@dbieber
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@dbieber dbieber commented Oct 30, 2020

Thanks for the interest.

The change we're considering is to require explicit chaining (using a separator, which is "-" by default) when not all the arguments are received, and to only allow implicit chaining when all arguments have values. No one is actively working on this.

One implications of this change would be that functions that accept *args or **kwargs would always require explicit chaining.

If you want to help, some things you could do are:

  • Try to determine if there are any reasonable commands this change would break backwards compatibility with
  • Prototype the change - implementation and/or tests

How would the implementation work? Roughly, it would be something like this:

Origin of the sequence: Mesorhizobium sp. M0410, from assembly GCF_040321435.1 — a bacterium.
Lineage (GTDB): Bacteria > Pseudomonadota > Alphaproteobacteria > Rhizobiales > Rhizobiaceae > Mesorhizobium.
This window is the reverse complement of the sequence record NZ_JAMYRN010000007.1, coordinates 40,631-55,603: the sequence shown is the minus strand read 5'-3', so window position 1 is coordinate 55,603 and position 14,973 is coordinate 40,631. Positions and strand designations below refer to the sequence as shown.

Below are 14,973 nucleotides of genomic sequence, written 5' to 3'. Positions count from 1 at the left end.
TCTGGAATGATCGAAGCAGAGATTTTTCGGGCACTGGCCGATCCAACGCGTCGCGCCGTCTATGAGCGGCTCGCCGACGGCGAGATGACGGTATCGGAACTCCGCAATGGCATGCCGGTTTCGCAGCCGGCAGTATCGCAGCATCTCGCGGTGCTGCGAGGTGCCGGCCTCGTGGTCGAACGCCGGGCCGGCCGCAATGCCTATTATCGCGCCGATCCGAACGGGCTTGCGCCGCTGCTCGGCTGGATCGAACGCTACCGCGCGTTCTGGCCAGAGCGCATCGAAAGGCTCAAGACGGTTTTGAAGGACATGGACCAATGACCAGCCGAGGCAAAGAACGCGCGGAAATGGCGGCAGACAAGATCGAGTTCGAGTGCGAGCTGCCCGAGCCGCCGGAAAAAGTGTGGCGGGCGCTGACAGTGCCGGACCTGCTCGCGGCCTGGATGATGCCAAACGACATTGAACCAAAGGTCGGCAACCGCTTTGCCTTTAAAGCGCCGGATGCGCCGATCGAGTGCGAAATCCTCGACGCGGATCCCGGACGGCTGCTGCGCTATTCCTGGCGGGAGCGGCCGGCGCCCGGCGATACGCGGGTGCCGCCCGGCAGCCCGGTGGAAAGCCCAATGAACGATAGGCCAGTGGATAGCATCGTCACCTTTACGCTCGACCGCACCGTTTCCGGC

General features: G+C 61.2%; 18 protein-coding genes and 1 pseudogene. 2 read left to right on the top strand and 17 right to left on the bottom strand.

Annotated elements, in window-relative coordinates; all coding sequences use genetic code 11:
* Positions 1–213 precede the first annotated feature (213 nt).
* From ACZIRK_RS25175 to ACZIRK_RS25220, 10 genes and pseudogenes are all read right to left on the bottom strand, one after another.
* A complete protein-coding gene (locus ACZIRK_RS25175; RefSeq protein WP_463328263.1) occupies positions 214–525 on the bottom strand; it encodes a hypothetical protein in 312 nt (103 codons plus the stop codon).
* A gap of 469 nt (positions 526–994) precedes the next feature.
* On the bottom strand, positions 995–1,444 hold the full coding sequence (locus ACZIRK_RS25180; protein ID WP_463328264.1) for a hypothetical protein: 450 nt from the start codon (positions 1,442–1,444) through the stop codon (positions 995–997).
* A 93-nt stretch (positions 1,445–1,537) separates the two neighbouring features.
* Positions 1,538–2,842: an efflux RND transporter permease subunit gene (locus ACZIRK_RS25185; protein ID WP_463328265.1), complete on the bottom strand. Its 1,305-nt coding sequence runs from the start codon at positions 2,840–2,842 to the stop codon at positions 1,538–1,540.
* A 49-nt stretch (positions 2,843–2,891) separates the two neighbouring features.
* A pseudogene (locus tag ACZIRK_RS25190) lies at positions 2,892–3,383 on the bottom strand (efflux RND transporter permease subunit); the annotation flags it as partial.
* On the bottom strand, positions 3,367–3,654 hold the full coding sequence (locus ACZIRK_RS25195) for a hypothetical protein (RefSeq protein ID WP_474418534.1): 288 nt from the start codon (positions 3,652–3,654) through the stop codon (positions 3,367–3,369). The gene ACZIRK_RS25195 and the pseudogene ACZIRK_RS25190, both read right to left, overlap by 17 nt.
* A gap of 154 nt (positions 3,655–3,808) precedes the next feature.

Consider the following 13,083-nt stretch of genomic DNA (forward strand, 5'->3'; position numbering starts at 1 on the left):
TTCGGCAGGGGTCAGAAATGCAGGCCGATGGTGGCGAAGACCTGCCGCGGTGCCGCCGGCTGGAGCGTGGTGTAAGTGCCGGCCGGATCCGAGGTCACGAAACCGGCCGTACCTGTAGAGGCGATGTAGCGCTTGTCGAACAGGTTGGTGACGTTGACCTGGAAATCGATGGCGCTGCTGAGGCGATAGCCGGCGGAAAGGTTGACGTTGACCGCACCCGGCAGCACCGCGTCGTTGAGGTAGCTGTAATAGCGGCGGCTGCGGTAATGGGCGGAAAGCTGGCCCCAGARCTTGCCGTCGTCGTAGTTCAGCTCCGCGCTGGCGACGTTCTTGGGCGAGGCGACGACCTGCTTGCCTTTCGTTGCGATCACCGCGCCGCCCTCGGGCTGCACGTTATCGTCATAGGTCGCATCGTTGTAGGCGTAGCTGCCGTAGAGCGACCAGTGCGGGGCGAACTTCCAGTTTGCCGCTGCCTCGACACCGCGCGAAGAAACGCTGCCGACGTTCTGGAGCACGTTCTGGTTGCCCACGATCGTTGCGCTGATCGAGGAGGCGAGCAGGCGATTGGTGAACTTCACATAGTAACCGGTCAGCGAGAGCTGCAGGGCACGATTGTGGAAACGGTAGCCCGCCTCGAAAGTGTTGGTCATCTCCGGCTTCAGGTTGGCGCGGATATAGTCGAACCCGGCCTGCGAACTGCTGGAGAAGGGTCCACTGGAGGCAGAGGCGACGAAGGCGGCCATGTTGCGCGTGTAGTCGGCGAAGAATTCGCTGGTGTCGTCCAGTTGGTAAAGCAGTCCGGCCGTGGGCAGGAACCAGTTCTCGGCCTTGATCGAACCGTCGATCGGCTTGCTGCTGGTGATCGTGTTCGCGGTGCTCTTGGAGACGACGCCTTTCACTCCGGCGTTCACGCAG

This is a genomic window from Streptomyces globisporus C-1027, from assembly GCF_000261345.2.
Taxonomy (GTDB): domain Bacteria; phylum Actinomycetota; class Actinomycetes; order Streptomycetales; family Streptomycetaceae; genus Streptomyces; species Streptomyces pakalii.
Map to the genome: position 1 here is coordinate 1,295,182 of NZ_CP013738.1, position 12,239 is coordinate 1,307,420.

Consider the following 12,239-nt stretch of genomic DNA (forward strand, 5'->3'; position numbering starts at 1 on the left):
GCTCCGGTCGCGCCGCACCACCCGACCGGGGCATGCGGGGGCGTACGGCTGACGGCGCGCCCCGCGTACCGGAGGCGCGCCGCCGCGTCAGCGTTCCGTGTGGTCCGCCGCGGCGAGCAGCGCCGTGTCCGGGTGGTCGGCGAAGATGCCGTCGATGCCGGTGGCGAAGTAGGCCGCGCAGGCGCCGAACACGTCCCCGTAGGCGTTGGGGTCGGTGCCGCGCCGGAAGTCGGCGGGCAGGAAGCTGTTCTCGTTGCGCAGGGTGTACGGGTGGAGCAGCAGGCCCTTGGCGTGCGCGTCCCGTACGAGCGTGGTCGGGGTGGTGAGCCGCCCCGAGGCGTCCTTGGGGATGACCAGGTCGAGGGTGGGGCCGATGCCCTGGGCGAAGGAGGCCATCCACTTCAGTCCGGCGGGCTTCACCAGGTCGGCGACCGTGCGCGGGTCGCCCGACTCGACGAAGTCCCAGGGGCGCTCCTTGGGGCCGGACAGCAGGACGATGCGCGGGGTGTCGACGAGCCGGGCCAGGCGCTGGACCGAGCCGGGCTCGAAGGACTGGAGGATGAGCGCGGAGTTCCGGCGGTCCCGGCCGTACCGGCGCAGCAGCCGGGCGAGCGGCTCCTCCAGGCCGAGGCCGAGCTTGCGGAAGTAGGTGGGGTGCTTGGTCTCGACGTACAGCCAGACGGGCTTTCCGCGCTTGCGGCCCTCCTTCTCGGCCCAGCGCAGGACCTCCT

In the main while loop

while True:

There are two places where we dispatch function calls to user code:
component, remaining_args = _CallAndUpdateTrace(

and
component, remaining_args = _CallAndUpdateTrace(

_CallAndUpdateTrace uses parse to determine which arguments to use to call the user function, and which arguments will remain. parse is defined here
parse = _MakeParseFn(fn, metadata)

The user function is called here
component = fn(*varargs, **kwargs)

It's at this point (before the call of fn) that we'd want to insert the new logic for checking if it's appropriate to call the function.
In pseudocode, the logic would look like:

if fn has optional args that don't have values specified in varargs and kwargs and remaining_args is not empty:
  raise FireError('An error message here saying how the user probably specified the args wrong, or maybe they just want chaining, and if they want chaining they should use a separator explicitly') 

@danieldugas
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@danieldugas danieldugas commented Oct 12, 2021

In case this interests some of you, here's a fire fork which is strict by default, meant as a temporary fix:
https://github.com/danieldugas/python-strict-fire